- JOIN | SUPPORT TSHA
ARNSPIGER, HERMAN (1904–1984). Herman Arnspiger, guitarist, was born in Van Alstyne, Texas, on November 13, 1904. He is best remembered as one of the first musicians to play alongside Bob Wills in the early days of western swing. Arnspiger and Wills met in Fort Worth in 1929 while Wills was fiddling and performing in blackface with a traveling medicine show. Arnspiger invited Wills back to his rented room where they played for hours. Wills asked Arnspiger to join him, and the two performed together in the medicine show. They also made their first recordings in November 1929 in Dallas for the Brunswick Record Corporation. After the medicine show closed in December 1929, Arnspiger played a radio show on KTAT, Fort Worth. He soon rejoined Wills in 1930 following a chance encounter.
In the summer of 1930 Wills and Arnspiger were playing a house dance in Fort Worth as the Wills Fiddle Band when they heard another singer, Milton Brown. Wills invited Brown and his guitar-playing brother, Derwood, to join the band. They soon found work playing at the Eagles Fraternal Hall in Fort Worth and at other venues in the area. The group also landed a spot on KFJZ radio before going on to play on WBAP radio for a time under the name Aladdin Laddies. Through their radio appearances, they attracted the attention of W. Lee “Pappy” O’Daniel, manager of Burrus Mills, who gave them a regular radio program on which they appeared as the Light Crust Doughboys. The group became so popular that when station managers removed the Doughboys from the air, angry listeners flooded the station with letters and phone calls, pressuring the management to rehire the band.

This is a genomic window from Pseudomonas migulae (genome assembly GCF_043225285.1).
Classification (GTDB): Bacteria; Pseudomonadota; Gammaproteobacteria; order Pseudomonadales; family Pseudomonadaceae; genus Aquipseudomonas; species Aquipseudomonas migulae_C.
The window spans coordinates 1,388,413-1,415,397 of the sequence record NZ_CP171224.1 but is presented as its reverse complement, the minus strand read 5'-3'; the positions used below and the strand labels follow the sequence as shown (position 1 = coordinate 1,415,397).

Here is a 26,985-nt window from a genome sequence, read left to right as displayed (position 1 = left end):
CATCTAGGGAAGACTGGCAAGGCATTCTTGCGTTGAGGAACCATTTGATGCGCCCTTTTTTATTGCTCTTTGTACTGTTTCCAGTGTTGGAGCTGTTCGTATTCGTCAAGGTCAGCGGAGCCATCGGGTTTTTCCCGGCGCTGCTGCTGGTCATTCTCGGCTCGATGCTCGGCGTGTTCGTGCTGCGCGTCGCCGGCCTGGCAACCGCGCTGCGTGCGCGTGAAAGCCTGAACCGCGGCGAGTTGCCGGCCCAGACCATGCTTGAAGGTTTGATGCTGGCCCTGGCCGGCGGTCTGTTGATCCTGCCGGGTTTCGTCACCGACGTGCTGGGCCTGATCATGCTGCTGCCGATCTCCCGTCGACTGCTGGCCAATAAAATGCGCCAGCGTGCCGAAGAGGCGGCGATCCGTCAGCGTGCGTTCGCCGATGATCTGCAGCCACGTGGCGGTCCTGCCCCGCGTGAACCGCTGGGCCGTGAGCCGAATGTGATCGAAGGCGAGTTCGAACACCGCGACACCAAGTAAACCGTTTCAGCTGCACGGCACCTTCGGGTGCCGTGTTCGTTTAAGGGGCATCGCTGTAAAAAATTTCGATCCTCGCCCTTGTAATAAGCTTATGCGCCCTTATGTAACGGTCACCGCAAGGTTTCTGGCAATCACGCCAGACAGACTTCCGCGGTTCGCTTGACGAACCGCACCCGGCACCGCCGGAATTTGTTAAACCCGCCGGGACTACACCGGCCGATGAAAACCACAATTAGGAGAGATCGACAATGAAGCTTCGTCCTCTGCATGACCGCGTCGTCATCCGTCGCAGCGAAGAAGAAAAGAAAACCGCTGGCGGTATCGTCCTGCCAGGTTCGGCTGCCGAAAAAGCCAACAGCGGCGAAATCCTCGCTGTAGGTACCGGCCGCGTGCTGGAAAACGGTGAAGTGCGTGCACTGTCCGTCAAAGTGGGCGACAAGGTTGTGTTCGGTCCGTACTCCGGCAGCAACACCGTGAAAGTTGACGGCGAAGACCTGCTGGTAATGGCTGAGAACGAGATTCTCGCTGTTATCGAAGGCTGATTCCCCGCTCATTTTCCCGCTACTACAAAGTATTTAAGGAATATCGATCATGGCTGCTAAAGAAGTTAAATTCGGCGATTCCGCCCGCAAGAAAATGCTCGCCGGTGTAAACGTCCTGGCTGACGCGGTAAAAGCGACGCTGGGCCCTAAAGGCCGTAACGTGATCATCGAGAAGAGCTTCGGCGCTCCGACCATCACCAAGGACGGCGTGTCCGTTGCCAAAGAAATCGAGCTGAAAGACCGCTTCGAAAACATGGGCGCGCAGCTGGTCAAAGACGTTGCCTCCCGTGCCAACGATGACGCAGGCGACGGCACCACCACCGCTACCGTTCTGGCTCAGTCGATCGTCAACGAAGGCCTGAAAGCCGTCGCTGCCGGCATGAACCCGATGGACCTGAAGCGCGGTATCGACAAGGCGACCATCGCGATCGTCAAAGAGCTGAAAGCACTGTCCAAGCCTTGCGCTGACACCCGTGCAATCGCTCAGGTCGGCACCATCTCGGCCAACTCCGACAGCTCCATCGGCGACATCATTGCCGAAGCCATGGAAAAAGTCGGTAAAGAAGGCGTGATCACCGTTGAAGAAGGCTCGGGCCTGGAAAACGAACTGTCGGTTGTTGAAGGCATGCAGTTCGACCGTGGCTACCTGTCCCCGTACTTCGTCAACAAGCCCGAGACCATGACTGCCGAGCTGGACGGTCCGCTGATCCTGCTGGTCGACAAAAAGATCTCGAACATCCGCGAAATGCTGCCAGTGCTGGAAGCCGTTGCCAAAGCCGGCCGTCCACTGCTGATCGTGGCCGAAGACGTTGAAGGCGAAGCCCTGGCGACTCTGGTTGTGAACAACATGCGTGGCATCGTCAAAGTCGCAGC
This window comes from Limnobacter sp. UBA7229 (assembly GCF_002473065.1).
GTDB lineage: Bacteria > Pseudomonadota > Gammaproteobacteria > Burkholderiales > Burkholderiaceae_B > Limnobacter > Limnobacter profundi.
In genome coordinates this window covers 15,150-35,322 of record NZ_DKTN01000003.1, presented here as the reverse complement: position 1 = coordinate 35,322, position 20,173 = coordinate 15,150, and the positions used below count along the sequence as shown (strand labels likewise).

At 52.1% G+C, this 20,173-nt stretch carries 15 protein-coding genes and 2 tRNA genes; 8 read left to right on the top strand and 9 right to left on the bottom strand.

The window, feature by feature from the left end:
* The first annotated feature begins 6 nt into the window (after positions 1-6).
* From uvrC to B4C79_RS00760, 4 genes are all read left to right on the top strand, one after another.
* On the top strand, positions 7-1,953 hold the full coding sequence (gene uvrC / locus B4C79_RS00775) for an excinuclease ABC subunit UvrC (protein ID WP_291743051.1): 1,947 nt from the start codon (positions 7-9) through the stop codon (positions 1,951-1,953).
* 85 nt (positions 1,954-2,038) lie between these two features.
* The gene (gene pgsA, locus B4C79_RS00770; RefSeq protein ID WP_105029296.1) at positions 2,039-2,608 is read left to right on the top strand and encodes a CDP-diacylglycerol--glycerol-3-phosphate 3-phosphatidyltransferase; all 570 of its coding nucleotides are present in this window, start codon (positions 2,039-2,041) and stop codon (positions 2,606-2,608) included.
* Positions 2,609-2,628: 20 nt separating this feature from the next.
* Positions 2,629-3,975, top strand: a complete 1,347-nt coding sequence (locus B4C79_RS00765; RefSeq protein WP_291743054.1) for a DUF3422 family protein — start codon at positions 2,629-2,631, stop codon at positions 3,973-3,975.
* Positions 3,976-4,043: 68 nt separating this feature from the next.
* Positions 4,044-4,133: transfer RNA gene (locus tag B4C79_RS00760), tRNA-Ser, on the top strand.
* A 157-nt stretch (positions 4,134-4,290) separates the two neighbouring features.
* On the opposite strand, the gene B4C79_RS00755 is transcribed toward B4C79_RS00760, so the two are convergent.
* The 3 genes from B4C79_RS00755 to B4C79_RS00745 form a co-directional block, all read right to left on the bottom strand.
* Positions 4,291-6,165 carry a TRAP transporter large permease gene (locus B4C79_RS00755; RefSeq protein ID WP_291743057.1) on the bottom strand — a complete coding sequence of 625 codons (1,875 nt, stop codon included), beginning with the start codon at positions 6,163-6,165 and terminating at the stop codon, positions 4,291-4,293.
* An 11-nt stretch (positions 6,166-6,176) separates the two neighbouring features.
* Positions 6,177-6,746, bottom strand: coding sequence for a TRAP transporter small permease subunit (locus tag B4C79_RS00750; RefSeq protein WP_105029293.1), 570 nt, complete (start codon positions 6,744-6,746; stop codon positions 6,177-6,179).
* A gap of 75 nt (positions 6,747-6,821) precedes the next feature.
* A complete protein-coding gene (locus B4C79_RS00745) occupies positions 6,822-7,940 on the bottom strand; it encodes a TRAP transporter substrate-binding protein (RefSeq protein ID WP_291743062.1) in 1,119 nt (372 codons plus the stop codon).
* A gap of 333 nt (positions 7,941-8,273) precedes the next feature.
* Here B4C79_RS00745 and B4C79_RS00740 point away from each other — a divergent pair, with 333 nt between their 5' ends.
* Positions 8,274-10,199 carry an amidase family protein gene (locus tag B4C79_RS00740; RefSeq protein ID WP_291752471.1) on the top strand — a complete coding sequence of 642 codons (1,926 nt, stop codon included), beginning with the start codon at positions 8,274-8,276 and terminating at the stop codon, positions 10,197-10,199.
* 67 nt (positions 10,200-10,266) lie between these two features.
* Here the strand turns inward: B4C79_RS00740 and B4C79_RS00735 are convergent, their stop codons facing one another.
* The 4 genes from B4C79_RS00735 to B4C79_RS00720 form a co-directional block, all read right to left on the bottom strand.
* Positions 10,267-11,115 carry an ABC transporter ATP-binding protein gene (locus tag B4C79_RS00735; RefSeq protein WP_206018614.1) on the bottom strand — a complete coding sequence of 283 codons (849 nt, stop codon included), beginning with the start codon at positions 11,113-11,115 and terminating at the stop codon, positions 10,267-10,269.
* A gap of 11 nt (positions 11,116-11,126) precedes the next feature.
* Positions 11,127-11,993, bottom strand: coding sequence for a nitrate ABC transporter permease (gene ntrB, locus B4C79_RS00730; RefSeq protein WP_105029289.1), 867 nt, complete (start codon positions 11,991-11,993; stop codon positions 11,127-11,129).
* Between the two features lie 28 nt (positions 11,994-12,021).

Despite their success, the musicians quickly became frustrated with O’Daniel’s overbearing management style. Arnspiger was among the earliest to leave the group but was later rehired at the insistence of Wills. Milton Brown left the group in September 1932 to form his own band, The Musical Brownies. Bob Wills, himself, departed in 1933 and formed The Texas Playboys. In 1934 Arnspiger had a disagreement with O’Daniel and left to join Wills in Tulsa, Oklahoma, as one of the Playboys. Arnspiger continued performing with Bob Wills and His Texas Playboys until 1940 whereupon he became a pilot and instructor for Spartan School of Aeronautics. He also later worked for Douglas Aircraft as a test pilot. In 1945 Arnspiger set up the Aviation Department at the Sunray Oil Company, from which he retired in 1964. He lived the remainder of his life in Tulsa with his wife, Rowena Arnspiger, and daughter, Glenda Goodwin. Arnspiger died in a Tulsa nursing home on February 21, 1984, at the age of seventy-nine.
Jean A. Boyd, The Jazz of the Southwest: An Oral History of Western Swing (Austin: University of Texas Press, 1998). Cary Ginell, Milton Brown and the Founding of Western Swing (Urbana: University of Illinois Press, 1994). Charles R. Townsend, San Antonio Rose: The Life and Music of Bob Wills (Urbana: University of Illinois Press, 1976). Tulsa World, February 22, 1984.
Image Use Disclaimer
All copyrighted materials included within the Handbook of Texas Online are in accordance with Title 17 U.S.C. Section 107 related to Copyright and “Fair Use” for Non-Profit educational institutions, which permits the Texas State Historical Association (TSHA), to utilize copyrighted materials to further scholarship, education, and inform the public. The TSHA makes every effort to conform to the principles of fair use and to comply with copyright law.
For more information go to: http://www.law.cornell.edu/uscode/17/107.shtml
If you wish to use copyrighted material from this site for purposes of your own that go beyond fair use, you must obtain permission from the copyright owner.
The following, adapted from the Chicago Manual of Style, 15th edition, is the preferred citation for this article.Handbook of Texas Online, Amanda Deen, "Arnspiger, Herman," accessed April 26, 2017, http://www.tshaonline.org/handbook/online/articles/far48.
Uploaded on May 9, 2014. Modified on August 30, 2014. Published by the Texas State Historical Association.